The government has not responded to the demand, which is not quite surprising. In the past couple of years, the Awami League government and the Hefazat have intriguingly drawn closer to each other, with the leaders of the Hefazat holding a rally in Dhaka a few months ago, and according Prime Minister Sheikh Hasina, the honorific of Qawmi Mata or Qawmi Mother. The move came in the wake of the government’s willingness to treat students at Qawmi madrasas, supervised by the Hefazat, at par with those studying in universities and seeking government employment. The camaraderie between the government and the Hefazat is a far cry from the conditions which Shafi and his followers triggered in May 2013, when thousands of its activists poured into the capital Dhaka, ostensibly to hold a religious rally but then refused to move out of the city until they had seen the back of the government. It was not until the authorities employed security services against the fanatics and flushed them out of the city that normal conditions were restored.
The sins of the Hefazat are legion. Back in 2013, it publicised a list of demands which essentially were a further undermining of secular politics. A principal feature of the demands was a call for a ban on education and employment for women, a point which led to countrywide condemnations by liberal sections of the population. Ahmad Shafi added fuel to the fire when he drew an analogy of women with tamarind. His point was obscene. He compared the taste of tamarind to an appreciation of women by a male-dominated society. He was roundly condemned for his outrageous statement. And it was not long before the influence of the Hefazat began to be noticed elsewhere — and that was a sign of the rapprochement it was beginning to initiate with the government. School textbooks began to be recast, with writings by non-Muslim writers being pushed out in favour of those by Muslims. In recent weeks, the Hefazat chief has revived his anti-women diatribe through having his followers pledge not to have their daughters educated or to have them instructed strictly by female instructors, and that too up to an insignificant level.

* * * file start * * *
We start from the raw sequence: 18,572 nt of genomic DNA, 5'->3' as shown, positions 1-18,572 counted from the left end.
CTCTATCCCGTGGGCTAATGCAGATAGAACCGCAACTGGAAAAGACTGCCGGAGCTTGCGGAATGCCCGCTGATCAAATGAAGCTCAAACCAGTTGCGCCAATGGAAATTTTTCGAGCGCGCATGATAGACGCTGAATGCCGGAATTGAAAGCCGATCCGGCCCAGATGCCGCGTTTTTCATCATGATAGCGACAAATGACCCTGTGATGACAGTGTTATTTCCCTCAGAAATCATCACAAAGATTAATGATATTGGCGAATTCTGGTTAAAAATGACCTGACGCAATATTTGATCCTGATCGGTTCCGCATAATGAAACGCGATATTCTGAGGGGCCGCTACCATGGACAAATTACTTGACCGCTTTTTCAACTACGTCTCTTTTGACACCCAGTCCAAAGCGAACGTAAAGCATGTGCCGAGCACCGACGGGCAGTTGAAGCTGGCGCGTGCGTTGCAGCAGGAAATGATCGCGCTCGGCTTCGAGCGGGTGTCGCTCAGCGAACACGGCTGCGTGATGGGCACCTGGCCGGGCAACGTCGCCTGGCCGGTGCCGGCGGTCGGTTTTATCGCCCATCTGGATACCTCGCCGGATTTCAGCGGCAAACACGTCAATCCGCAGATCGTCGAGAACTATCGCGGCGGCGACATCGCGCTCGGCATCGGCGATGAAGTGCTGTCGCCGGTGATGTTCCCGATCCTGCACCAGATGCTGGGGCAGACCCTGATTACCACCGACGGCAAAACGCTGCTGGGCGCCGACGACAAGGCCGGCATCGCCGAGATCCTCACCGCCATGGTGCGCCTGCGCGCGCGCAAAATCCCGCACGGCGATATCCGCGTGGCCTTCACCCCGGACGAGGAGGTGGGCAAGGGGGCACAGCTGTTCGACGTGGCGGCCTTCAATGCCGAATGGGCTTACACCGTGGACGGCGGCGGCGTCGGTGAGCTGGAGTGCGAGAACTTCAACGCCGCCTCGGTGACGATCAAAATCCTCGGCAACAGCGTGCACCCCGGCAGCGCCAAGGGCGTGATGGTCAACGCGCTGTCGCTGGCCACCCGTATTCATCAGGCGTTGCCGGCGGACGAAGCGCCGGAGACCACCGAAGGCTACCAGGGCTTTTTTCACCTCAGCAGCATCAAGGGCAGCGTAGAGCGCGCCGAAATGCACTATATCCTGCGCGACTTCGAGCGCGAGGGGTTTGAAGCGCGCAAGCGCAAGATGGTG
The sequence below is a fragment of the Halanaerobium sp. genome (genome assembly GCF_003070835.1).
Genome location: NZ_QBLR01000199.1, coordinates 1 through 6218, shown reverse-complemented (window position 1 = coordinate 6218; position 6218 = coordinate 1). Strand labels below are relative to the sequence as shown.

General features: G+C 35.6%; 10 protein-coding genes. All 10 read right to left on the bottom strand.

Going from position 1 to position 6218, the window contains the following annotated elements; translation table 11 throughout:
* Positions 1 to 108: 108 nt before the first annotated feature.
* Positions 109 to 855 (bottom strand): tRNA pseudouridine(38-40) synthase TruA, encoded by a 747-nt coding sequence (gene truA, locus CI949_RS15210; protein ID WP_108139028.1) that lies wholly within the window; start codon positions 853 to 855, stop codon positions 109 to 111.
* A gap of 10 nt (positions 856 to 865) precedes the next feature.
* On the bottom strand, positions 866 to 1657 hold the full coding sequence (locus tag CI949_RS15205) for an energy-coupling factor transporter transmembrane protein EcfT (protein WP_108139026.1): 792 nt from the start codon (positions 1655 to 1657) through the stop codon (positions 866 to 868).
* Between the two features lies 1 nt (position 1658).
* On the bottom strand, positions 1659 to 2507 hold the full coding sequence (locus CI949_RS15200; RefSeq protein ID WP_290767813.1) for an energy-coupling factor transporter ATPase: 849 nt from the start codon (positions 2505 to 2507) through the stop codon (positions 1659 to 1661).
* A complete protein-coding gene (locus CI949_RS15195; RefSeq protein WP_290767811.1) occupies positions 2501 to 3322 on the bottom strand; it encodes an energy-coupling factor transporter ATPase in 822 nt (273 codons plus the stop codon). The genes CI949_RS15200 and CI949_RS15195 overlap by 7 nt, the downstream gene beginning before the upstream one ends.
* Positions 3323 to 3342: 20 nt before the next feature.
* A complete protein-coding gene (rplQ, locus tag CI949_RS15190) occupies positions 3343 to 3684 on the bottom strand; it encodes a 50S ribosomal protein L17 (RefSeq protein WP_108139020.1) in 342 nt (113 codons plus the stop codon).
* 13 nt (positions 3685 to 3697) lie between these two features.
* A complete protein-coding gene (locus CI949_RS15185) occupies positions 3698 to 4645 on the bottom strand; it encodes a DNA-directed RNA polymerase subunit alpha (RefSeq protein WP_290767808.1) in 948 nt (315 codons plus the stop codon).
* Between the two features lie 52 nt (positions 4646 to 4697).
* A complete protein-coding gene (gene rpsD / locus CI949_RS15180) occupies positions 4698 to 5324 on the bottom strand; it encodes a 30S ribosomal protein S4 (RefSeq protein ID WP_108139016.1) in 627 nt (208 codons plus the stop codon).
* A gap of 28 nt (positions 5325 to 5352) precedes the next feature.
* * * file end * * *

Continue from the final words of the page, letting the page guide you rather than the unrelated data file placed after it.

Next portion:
The demand for banishing Ahmadiyyas from Islam carries ugly echoes of the past, originating primarily in Pakistan. In 1953, the Jamaat-e-Islami led by Abul A’ala Maududi, determined to declare Ahmadiyyas outcasts from Islam, initiated riots in Lahore which led to the deaths of hundreds of Ahmadiyyas. The mayhem only stopped when martial law was declared in the city by General Azam Khan. Maududi was tried and sentenced to death. The Jamaat leader was, however, eventually pardoned and released, only to go on to play an even more sinister role in 1971 in Bangladesh. In 1974, religious bigots in Pakistan again went on the rampage calling for Ahmadiyyas to be declared non-Muslims. The government of Prime Minister Zulfiqar Ali Bhutto obliged them. To this day, Ahmadiyyas remain a persecuted community in Pakistan.
Obviously, Shah Ahmad Shafi, grown confident through his understanding with the Bangladesh government, is busy trying to emulate the Jamaat. His statements have sent alarm bells ringing across Bangladesh, a condition that should worry the authorities to no end. And mysterious are the visits which leading functionaries of the government have been making to the Chittagong headquarters of the Hefazat chief to seek his blessings. Bengali worries thus go up exponentially.
Secular politics in Bangladesh remains fugitive. Indeed, it is in clear retreat.